Capturing the value of disruptive growth with Schroders’ Global Disruption strategy

Disruption is everywhere and affects all aspects of modern life. The exponential growth of the tech power is one of the most powerful drivers of disruption. On average, every two years the capacity of semiconductors, computer memory and bandwidth doubles. This allows for the rise of new services and products, that impact almost every aspect of our daily lives. As such, disruption also a source for all kinds of new investment opportunities. Markets are often slow to recognize genuine disruptive innovation. As a result, the profit growth of truly disruptive companies in the longer run is much higher than market consensus. Just like the impact of the growth of these companies impacts the incumbents much more than markets are willing to accept.

Disruption transcends industries

The impact of disruption is not restricted to one of a couple of sectors or companies. It often transcends industries, explains Gavin Marriott – Product Manager for Global and International Equities at Schroders: “We have identified nine themes where disruption has the biggest impact, such as fintech, digitalization and e-commerce. While fintech was already getting a lot of attention as a result of the fast growing popularity of digital payments, the pandemic has accelerated the pace of growth in other themes. Healthcare is a good example. The industry is traditional, and quite slow to adapt to innovation. But the Covid-virus has sped up the design and deliverance of vaccines. Another disruptive shift is the rise of the digital doctor. Patients have experienced the ease of digital consults. The better patient experience has made the digital doctor more sought after than a visit to the general practitioner.”  

A roadmap to discovering winning companies

Disruption can take a different form in each industry or within themes. Instead of a fixed approach, Schroders uses a roadmap to discovering winning companies across the value chain. This starts with analyzing the companies that are the source of disruptive innovation. In addition there are also investment opportunities to be found among enabling companies, that are the conduit for change. The same goes for adaptors: companies that respond positively to disruptive change. However, investors should avoid incumbents that are losing ground and are to slow in reacting to a changing world.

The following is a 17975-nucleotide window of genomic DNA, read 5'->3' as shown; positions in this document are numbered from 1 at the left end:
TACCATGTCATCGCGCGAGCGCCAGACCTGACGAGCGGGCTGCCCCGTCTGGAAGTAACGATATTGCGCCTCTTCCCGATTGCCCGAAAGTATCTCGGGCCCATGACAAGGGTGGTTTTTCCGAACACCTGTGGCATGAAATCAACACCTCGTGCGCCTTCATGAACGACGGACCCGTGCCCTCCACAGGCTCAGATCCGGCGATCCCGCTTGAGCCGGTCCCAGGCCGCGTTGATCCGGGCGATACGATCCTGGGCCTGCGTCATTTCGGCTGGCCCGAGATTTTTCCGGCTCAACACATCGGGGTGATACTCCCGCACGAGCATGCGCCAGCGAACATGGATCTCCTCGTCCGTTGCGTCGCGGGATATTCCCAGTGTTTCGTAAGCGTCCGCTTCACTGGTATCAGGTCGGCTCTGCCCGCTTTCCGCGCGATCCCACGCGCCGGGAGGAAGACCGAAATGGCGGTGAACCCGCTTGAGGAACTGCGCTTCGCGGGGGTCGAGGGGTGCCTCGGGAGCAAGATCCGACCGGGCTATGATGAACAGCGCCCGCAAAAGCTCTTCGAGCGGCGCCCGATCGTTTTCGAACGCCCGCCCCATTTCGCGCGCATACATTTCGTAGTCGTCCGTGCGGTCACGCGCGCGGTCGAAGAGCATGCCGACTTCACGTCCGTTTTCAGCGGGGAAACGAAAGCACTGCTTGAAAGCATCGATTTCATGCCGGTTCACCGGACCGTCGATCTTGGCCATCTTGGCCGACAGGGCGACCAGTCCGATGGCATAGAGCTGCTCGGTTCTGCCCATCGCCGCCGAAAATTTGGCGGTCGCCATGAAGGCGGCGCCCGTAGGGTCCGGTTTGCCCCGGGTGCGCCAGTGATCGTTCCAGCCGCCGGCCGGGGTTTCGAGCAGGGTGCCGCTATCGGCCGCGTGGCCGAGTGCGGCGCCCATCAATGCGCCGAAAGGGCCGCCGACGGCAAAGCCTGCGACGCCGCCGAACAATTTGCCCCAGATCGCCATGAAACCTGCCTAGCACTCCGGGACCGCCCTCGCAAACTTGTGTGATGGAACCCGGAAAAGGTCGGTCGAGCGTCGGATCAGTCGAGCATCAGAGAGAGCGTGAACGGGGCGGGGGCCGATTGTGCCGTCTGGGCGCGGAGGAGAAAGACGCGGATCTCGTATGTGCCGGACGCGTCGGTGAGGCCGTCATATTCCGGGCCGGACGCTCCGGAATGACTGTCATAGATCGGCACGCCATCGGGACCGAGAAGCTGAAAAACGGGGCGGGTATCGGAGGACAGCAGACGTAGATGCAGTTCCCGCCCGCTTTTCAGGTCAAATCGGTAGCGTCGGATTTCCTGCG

This approach is as clear-cut as it is dynamic explains Marriott: “Tesla has been the disruptor in the auto-industry. But now the disruptor is being disrupted, as competitors are quickly scaling up the production of electronic vehicles. One of those companies is Ford, which has upped the EV-investments and expects 40 percent of global vehicle volume to be fully electric by 2030. As a result, Ford has shifted from a disruption-denier to an adaptor. These shifts are happening across al kinds of different themes: from the development of DNA/RNA-based medicines to cloud and cyber-security and from the fintech evolution to supply chain management. As an actively managed portfolio, Schroders Global Disruption strategy offers investors access to multiple disruption themes that are playing out all over the world.”

 

 

More information:
For more information on the Schroders’ Global Disruption strategy, please visit our website or contact our team.

 

The views and opinions contained herein are those of the Authors, and may not necessarily represent views expressed or reflected in other Schroders communications, strategies or funds.

 

This document is intended to be for information purposes only. The material is not intended as an offer or solicitation for the purchase or sale of any financial instrument. The material is not intended to provide, and should not be relied on for, accounting, legal or tax advice, or investment recommendations. Information herein is believed to be reliable but Schroders does not warrant its completeness or accuracy. No responsibility can be accepted for errors of fact or opinion. Reliance should not be placed on the views and information in the document when taking individual investment and/or strategic decisions.

 

Past performance is not a reliable indicator of future results, prices of shares and the income from them may fall as well as rise and investors may not get back the amount originally invested.

 

Schroders has expressed its own views in this document and these may change (to be used if the 1st statement above is not being used).

 

Schroders will be a data controller in respect of your personal data. For information on how Schroders might process your personal data, please view our Privacy Policy available at www.schroders.com/en/privacy-policy or on request should you not have access to this webpage.

 

Issued by Schroder Investment Management (Europe) S.A., 5, rue Höhenhof, L-1736 Senningerberg, Luxembourg. Registered No. B 37.799. For your security, communications may be taped or monitored

 

The forecasts stated in the document are the result of statistical modelling, based on a number of assumptions. Forecasts are subject to a high level of uncertainty regarding future economic and market factors that may affect actual future performance. The forecasts are provided to you for information purposes as at today’s date. Our assumptions may change materially with changes in underlying assumptions that may occur, among other things, as economic and market conditions change. We assume no obligation to provide you with updates or changes to this data as assumptions, economic and market conditions, models or other matters change.